Eric Germann <firstname.lastname@example.org> writes:
>Perhaps you could explain to me how you can find the
>shortest path between A and B using ping times, traceroute
>hop counts, and AS_PATHS observed at C, assuming that
>traffic between A and B is not exchanged through C?
You're not trying to find it between A and B. A connects to B, but B has
every intention of redirecting to C1, C2, or C3, etc.
The originally proposed idea was that search engines would
present a list of hits sorted by the proximity to the
client that made the query.
What you are doing is rehashing the IBM scheme.
Unfortunately the IBM scheme requires
* an initial connection to a server
* each server must know the location of its
* each server must be able to determine the
proximity of its replicated data to the
client in reasonable time and without
placing too much additional load on the
server, the client, or the replicating sites
Point (1) means that for short transactions, preserving
locality is a net loss. If it is more work to redirect
than to serve directly, there is no point in not serving
Point (2) means that copies of the data that may be nearer
the client may not be known about. This is also a scaling
Point (3) is a difficult engineering challenge, not least
because determining proximity (assuming proximity is a
function of bandwidth, delay, and infrastructure) without
inducing traffic load is hard.
What is really needed is a scheme such that
* the client learns the identity of the datum
desired, and the ultimate, authoritative source
of the datum, through user interaction (typing
in a URL) or through a search database
* the client or its proxy asks increasingly distant
infrastructure if replicas are available; Van
Jacobson suggests this is a good application for
multicast and I'm inclined to agree somewhat
* the client or its proxy retreives the found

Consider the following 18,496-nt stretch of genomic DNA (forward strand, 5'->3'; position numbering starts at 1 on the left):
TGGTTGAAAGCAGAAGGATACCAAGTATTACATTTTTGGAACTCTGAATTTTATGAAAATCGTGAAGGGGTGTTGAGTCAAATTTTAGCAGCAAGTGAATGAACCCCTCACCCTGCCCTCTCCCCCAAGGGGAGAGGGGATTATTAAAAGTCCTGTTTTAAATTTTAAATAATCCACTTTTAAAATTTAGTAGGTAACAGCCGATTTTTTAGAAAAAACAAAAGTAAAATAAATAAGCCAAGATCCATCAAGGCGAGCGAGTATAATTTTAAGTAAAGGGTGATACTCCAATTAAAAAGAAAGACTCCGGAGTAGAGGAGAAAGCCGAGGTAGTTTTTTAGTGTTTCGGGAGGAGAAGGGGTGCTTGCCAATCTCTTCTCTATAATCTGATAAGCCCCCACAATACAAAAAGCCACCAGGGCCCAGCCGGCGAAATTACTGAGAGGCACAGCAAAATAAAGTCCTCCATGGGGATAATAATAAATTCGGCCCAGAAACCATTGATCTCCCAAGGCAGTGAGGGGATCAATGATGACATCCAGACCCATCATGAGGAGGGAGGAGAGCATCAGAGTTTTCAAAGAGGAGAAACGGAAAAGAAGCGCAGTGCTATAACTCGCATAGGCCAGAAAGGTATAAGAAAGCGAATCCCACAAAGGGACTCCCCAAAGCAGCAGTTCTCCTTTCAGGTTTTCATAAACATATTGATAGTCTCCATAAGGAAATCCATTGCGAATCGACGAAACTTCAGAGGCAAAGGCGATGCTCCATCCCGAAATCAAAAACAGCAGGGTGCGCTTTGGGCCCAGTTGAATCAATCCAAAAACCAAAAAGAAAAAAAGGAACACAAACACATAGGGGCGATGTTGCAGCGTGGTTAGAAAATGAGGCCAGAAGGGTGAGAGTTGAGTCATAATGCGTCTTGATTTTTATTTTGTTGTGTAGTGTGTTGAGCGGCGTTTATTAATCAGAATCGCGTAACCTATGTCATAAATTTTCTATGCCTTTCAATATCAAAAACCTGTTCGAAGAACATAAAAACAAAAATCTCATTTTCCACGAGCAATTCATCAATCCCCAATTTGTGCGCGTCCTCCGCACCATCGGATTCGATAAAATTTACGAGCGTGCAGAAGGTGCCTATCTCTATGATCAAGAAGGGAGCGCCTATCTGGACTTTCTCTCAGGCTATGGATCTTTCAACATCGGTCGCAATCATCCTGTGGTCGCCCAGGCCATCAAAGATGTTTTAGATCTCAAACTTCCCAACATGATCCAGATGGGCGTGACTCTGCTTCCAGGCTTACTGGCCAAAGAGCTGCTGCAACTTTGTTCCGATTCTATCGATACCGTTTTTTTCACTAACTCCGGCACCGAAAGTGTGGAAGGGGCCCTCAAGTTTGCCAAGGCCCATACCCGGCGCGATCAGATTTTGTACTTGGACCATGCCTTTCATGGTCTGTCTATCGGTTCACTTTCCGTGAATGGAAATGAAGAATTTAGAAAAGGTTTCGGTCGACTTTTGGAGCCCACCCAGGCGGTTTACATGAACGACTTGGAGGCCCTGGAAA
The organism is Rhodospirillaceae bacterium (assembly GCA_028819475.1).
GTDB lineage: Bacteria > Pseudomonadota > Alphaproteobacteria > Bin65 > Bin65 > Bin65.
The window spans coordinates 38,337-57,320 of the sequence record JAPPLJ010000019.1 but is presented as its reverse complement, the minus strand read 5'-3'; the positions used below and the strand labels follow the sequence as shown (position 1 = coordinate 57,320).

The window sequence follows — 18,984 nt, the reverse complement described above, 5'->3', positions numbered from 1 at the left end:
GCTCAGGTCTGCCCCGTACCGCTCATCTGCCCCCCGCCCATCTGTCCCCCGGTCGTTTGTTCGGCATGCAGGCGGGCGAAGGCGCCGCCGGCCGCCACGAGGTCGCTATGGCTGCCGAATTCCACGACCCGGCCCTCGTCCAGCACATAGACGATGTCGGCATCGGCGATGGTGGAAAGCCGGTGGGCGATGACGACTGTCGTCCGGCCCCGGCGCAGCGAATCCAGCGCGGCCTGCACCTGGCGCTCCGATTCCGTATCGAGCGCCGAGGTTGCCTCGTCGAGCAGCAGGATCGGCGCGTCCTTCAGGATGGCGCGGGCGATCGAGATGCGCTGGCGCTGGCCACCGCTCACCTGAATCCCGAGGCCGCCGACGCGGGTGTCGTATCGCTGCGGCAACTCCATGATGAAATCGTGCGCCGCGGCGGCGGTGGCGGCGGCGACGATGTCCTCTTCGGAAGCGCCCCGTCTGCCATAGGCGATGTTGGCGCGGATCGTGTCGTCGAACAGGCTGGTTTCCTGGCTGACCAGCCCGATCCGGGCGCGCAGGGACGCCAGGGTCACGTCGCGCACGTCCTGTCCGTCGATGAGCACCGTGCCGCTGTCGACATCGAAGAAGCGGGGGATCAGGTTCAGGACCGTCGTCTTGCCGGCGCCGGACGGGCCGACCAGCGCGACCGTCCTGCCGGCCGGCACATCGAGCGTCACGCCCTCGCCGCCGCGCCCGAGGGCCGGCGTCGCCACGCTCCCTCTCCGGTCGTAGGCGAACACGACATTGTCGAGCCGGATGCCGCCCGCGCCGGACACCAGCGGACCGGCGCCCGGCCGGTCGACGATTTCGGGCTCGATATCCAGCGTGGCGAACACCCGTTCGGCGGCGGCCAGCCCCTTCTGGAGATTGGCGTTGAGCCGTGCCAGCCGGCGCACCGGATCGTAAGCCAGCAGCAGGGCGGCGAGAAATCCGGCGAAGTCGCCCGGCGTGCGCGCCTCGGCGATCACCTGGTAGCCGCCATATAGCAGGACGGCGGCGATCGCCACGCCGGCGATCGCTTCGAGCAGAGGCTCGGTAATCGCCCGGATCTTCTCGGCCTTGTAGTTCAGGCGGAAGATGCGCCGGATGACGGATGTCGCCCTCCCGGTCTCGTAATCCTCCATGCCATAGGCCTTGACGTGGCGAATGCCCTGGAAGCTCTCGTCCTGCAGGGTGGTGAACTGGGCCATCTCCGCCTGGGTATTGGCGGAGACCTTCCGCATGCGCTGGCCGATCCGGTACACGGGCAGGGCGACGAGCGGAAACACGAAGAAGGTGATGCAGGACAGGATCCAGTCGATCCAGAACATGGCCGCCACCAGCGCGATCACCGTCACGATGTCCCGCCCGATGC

replicated datum if a replica exists and is
found within a reasonable time or scope of
the client or its proxy turns to the ultimate
source for a copy
* should the client or its proxy hear a query for
this same datum, it will offer it up for
retrieval to other clients
that is, everything in your client or proxy's
local cache may be served up to nearby clients
Note that the squid caching system emulates this scheme to
a large degree.
The difficulty is now reduced to constructing a spanning
tree for all multicast queries and determining whether
something found by the client or its proxy to be
topologically nearby is a good choice for serving up the
data. These problems seem much more tractable than the
ones the IBM scheme needs to solve, and a great deal of
theoretical work has gone into this sort of model already.
Anyone know of some reasonably available methods for
measuring end to end "performance" which are almost
No. See the CAIDA or IPPM efforts for why not.
P.S.: Curtis Villamizar had another interesting approach
which involved pushing content far afield to
machines with the same transport-layer (IP)
addresses, relying upon closest-exit routing to
connect one to the topologically-closest replication
machine. Unfortunately, while this could be really
cool for NSPs to offload stuff towards peering
points (public or private), it also has some poor
scaling properties and is uncomfortably reliant
upon the stability of routing.
If he's done any more thinking about the idea,
I'd love to hear about it though.